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Microsoft 'permatemp' checks finally arrive

Five years after the company's settlement with long-term temporary workers, ex-employees are finally seeing their funds.

Randy Alfred has been waiting for a check in the mail for five years. On Friday, his birthday, it finally arrived.

Alfred, a former copy editor at Microsoft's SF Sidewalk division, is one of thousands of erstwhile Microsoft temporary workers at the software giant now receiving a legal settlement that has been held up in court for years.

The case itself stretches all the way back to 1992, when long-term temporary workers, or "permatemps," as they later became known, alleged that they were unfairly being locked out of benefits such as discounted stock purchases enjoyed by the company's regular employees.

The dispute wound through courts all the way until December 2000, when the two sides reached a $97 million settlement agreement. But it took another near-five years before the details were worked out.

"This has been going on forever," said Alfred, a computer consultant who worked with SF Sidewalk between 1997 and 1999. "I'm glad I wasn't relying on it to pay the rent."

For Microsoft, the final distribution of the settlement funds--approved by a court late last month--means little from a financial perspective.

The company put its share of the funds into an escrow account shortly after the settlement was reached. But continuing disputes, including an appeal by workers challenging the $27 million attorneys' fees, and confusion over how the settlement would be taxed, kept the funds in limbo until this year.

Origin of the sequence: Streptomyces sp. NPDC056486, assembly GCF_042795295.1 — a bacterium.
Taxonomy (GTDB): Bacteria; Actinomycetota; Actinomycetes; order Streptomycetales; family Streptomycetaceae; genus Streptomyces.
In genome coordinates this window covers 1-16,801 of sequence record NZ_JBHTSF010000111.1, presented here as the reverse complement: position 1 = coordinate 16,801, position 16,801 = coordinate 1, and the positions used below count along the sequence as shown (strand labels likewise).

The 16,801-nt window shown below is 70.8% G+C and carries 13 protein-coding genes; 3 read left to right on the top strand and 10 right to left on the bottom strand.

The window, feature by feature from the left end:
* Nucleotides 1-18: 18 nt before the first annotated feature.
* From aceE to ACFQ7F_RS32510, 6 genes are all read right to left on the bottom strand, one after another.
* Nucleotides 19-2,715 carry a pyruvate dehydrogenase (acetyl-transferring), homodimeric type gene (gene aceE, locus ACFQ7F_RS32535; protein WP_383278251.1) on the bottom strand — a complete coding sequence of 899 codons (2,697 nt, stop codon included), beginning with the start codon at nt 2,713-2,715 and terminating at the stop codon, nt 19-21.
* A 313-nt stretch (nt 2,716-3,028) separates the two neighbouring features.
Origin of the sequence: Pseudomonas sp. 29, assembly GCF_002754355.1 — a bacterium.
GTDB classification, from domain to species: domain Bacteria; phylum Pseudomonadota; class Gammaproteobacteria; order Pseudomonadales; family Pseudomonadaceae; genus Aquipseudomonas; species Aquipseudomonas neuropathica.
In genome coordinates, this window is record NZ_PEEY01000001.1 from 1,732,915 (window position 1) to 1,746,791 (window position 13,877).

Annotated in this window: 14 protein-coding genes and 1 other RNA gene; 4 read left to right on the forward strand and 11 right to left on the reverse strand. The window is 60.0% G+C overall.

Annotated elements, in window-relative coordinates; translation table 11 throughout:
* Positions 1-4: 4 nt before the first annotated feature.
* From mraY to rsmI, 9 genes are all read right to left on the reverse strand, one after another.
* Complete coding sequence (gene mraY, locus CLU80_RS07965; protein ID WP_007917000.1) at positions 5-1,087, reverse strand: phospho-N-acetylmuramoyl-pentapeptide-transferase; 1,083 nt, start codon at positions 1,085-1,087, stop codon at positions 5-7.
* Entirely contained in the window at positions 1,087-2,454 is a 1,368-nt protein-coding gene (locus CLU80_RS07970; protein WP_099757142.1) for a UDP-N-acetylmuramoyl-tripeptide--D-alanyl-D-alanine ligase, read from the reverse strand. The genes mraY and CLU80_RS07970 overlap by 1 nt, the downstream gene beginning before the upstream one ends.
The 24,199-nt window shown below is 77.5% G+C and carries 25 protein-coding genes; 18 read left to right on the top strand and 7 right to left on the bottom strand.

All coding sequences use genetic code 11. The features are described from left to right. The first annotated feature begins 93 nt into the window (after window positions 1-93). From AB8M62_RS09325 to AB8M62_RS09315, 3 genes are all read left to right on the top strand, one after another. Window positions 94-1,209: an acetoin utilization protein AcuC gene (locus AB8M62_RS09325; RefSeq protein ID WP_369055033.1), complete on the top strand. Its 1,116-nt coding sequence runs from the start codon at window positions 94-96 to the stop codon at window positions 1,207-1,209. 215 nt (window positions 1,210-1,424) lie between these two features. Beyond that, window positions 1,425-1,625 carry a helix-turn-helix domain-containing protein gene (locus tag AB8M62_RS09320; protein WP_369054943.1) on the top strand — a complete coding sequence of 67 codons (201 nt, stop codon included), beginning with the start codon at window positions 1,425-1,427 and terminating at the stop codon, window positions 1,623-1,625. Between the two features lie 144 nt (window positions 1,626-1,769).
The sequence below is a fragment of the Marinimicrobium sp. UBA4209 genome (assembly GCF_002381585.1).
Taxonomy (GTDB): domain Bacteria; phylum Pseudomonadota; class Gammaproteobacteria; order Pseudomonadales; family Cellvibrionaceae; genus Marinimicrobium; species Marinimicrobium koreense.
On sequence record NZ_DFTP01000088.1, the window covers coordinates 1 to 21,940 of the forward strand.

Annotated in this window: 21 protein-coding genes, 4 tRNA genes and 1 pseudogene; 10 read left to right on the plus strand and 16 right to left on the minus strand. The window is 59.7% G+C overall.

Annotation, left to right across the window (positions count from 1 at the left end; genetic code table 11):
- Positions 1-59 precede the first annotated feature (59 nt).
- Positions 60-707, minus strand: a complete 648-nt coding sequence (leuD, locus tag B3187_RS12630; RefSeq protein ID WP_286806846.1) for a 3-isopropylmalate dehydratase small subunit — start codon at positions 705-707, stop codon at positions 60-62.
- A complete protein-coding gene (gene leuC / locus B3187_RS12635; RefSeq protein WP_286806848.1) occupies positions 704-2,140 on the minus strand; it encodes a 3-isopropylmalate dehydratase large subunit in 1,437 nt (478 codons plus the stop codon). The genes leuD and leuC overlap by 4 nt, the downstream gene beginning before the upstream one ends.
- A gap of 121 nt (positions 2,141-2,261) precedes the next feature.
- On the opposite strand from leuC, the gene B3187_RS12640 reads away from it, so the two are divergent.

The actual amount for each employee varies, from hundreds to potentially tens of thousands of dollars. A complicated formula takes as a base the amount that each employee could have invested in the company's discounted stock purchase plan, and then looks at how much the stock would have appreciated in a year.

Thus, people who were employees in the boom years, when Microsoft's stock was climbing fast, likely did better than employees during relatively flat years. The settlement covers any temporary workers who were employed for at least nine consecutive months at Microsoft between 1986 and 2000.

"When we reached that agreement, we were very pleased, as was the other side," said Microsoft spokesman Lou Gellos. "It has been resolved, and we're very happy they're finally getting their money."